مدل های تعمیر و نگهداری پیشگیرانه با کیفیت تعمیر و نگهداری تصادفی
|کد مقاله||سال انتشار||مقاله انگلیسی||ترجمه فارسی||تعداد کلمات|
|22380||2005||7 صفحه PDF||سفارش دهید||3393 کلمه|
Publisher : Elsevier - Science Direct (الزویر - ساینس دایرکت)
Journal : Reliability Engineering & System Safety, Volume 90, Issue 1, October 2005, Pages 99–105
In real-world environments it is usually difficult to specify the quality of a preventive maintenance (PM) action precisely. This uncertainty makes it problematic to optimise maintenance policy. This problem is tackled in this paper by assuming that the quality of a PM action is a random variable following a probability distribution. Two frequently studied PM models, a failure rate PM model and an age reduction PM model, are investigated. The optimal PM policies are presented and optimised. Numerical examples are also given.
Maintenance actions can generally be divided into two types: corrective maintenance (CM) and preventive maintenance (PM). The quality of maintenance actions in both CM and PM is an interesting research topic in the reliability literature, and is also vitally important when maintenance policies are being developed in practice. The state of a piece of equipment after a maintenance action is performed is assumed to be one of the three situations: perfect, imperfect, and minimal. A perfect maintenance action is assumed to restore the equipment to be as good as new; an imperfect maintenance action may bring the equipment to any condition between as good as new and as bad as previously, and a minimal maintenance action is assumed to restore the equipment to a state the same as before the action. Examples of models for perfect, imperfect and minimal maintenance actions are Renewal Processes, Generalized Renewal Processes and Non-Homogeneous Poisson Processes, respectively. More comprehensive discussion in maintenance from both theoretical and application points of view can be found in Pham and Wang ; Wang  and Scarf . The assumption that the equipment can be restored imperfectly, or imperfect maintenance, is closer to many practical scenarios than the other two assumptions. For modelling the quality of a PM action, two approaches have often been studied: a failure rate PM model by Lie and Chun  and Nakagawa  and , and an age reduction PM model by Canfield  and Malik . Based on these two models, Lin et al.  and  introduced a hybrid PM model that combines the failure rate PM model and the age reduction PM model. Assume that PM actions on the equipment are carried out at every time interval T independent of the failure history of the equipment, and CM actions are conducted upon failures. The failure rate PM model, the age reduction PM model and the hybrid PM model are defined as follows. • Failure Rate PM Model ,  and . The failure rate after the kth PM becomes hk(t)=θhk−1(t) for t∈(0,T), where θ(>1) is the adjustment factor, hk(t) (t∈(0,T)) is the failure rate after the kth PM, and T is the time interval between two adjacent PM actions. Each PM resets the failure rate to zero and the rate of increase of the failure rate gets higher after each additional PM. This model considers the change of the slope of the failure rate function. In this model, the adjustment factor θ is an index for measuring the quality of PM. • Age Reduction PM Model  and . Candield  and Malik  introduced age reduction models. In the age reduction model introduced by Canfield , the effective age after the kth PM reduces to tk−η if the equipment's effective age was tk just prior to this PM, where η(<tk) is the restoration interval in the effective age of the equipment due to the kth PM. The restoration interval η in this model is an index for measuring the quality of PM. In the age reduction model introduced by Malik , the effective age after the kth PM reduces to btk if the equipment's effective age was tk just prior to this PM, where b<1. • Hybrid PM Model . The failure rate after the k th PM becomes a kh (bt k+x ), where t k is the time when the k th PM is conducted, 1=a0≤a1≤a2≤,…,aN−11=a0≤a1≤a2≤,…,aN−1, 0=b0≥b1≥b2≥,…,bN−1<10=b0≥b1≥b2≥,…,bN−1<1, x>0 and h(t) is the failure rate of the equipment when there is no CM or PM. Here, parameter ak plays the same role as the parameter θ in the failure rate PM model, and parameter bk functions similarly as the parameter b in the Malik's age reduction PM model. All of the above three models assume that the failure rate of the equipment is increasing with time when no PM is conducted. This paper only studies the failure rate PM model and the Canfield age reduction PM model. The parameters that determine the PM quality are the adjustment factor θ in the failure rate PM model and the restoration interval η in the Canfield age reduction PM model. They are important because they impact on the frequency of PM's, and therefore the long-run average cost. These parameters can be estimated based on a domain expert's suggestion  or real data . It is assumed by prior research on the above two models that the parameters θ and η are fixed constant. This assumption may be violated in many scenarios, especially in the case when the parameters are estimated by domain experts. It can be more practical to assume that these two parameters are random variables following certain probability distributions. Most maintenance engineers in building service systems, for example, usually do not indicate that the restoration interval of a PM is 2 years, they tend to estimate the restoration interval falls within an interval (1, 3) years instead. In this case, it can assume that the restoration interval is a random variable with a uniform probability distribution. This paper considers the scenarios when the maintenance quality is a random variable. It assumes that both the adjustment factor θ and the restoration interval η are random variables with certain probability distributions. Optimal PM policies for these two models are then obtained. The paper is organized as follows. Section 2 introduces two novel PM models that consider failure rate PM models and age reduction PM models whose parameters for measuring the maintenance quality are random variables, and provides with algorithms for optimising PM policies. Further discussions on the quality of PM's are made in Section 3. Section 4 investigates two cases where the quality of PM's are assumed to be uniformly distributed and the failure time to be Weibull distributions. Finally, in the last section, concluding remarks are given.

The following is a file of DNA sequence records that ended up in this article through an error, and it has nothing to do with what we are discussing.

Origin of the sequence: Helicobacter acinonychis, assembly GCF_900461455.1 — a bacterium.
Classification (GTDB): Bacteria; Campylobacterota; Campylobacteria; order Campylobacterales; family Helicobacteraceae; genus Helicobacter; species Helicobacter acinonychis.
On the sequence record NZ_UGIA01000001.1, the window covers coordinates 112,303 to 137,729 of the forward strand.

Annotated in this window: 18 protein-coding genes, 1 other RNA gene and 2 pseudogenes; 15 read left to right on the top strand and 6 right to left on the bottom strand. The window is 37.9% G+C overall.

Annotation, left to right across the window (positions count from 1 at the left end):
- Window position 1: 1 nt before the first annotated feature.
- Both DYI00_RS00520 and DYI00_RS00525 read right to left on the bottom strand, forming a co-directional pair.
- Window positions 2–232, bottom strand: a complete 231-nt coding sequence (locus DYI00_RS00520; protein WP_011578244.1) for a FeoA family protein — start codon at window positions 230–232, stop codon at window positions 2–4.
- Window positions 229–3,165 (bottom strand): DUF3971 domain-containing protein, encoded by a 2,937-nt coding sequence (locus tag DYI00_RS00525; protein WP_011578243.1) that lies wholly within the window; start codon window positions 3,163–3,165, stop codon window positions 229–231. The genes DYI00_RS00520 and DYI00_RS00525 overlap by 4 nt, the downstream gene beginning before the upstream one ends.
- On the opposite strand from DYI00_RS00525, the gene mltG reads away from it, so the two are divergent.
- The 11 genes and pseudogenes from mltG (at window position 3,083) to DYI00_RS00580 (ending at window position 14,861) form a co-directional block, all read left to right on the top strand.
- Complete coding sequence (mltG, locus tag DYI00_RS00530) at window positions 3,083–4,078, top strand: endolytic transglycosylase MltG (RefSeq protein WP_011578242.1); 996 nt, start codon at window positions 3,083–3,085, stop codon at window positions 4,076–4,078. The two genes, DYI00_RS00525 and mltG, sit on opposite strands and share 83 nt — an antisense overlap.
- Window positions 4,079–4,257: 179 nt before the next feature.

نتیجه گیری انگلیسی
In both the reliability literature and practical use, the quality of preventive maintenance (PM) is an interesting topic because it is vitally important during optimizing maintenance policies and lifecycle costing. Prior research assumes that the quality of PM is a fixed constant, which is usually not true in many scenarios. This paper investigated the optimization problem of PM policies for the situations where the quality of PM is a random variable with a certain probability distribution, which would be more practical than the situation when the quality of maintenance is assumed to be a fixed constant. The optimal maintenance policies for failure rate PM models and age reduction PM models were obtained in the paper. When the life distribution of a piece of equipment is a Weibull distribution and the quality of PM distributes uniformly, explicit expressions of the optimal time interval of PM can be obtained. The numerical example shows how the long-run average cost changes with the quality of PM; it also shows that the effect on the long-run average cost of choosing the uniform distributions for the restoration interval of the age reduction model is lower than that of choosing a fixed value.